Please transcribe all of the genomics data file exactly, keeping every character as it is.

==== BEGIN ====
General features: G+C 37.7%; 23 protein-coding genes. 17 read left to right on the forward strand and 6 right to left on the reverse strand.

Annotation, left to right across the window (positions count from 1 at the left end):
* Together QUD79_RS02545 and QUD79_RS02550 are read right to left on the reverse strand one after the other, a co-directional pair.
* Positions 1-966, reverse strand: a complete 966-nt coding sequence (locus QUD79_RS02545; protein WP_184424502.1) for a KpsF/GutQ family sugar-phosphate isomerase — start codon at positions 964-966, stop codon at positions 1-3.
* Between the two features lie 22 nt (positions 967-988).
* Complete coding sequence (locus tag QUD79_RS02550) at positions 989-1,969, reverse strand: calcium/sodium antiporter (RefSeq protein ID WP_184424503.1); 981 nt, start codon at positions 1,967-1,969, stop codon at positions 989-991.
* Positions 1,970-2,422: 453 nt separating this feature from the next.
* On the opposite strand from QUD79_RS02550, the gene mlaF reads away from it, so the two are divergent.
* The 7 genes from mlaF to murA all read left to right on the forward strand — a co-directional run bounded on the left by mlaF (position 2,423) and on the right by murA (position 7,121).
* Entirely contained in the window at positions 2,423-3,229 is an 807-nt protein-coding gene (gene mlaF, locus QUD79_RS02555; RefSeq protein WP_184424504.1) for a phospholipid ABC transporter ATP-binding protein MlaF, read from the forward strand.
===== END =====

General features: G+C 37.7%; 23 protein-coding genes. 17 read left to right on the forward strand and 6 right to left on the reverse strand.

Annotation, left to right across the window (positions count from 1 at the left end):
* Together QUD79_RS02545 and QUD79_RS02550 are read right to left on the reverse strand one after the other, a co-directional pair.
* Positions 1-966, reverse strand: a complete 966-nt coding sequence (locus QUD79_RS02545; protein WP_184424502.1) for a KpsF/GutQ family sugar-phosphate isomerase — start codon at positions 964-966, stop codon at positions 1-3.
* Between the two features lie 22 nt (positions 967-988).
* Complete coding sequence (locus tag QUD79_RS02550) at positions 989-1,969, reverse strand: calcium/sodium antiporter (RefSeq protein ID WP_184424503.1); 981 nt, start codon at positions 1,967-1,969, stop codon at positions 989-991.
* Positions 1,970-2,422: 453 nt separating this feature from the next.
* On the opposite strand from QUD79_RS02550, the gene mlaF reads away from it, so the two are divergent.
* The 7 genes from mlaF to murA all read left to right on the forward strand — a co-directional run bounded on the left by mlaF (position 2,423) and on the right by murA (position 7,121).
* Entirely contained in the window at positions 2,423-3,229 is an 807-nt protein-coding gene (gene mlaF, locus QUD79_RS02555; RefSeq protein WP_184424504.1) for a phospholipid ABC transporter ATP-binding protein MlaF, read from the forward strand.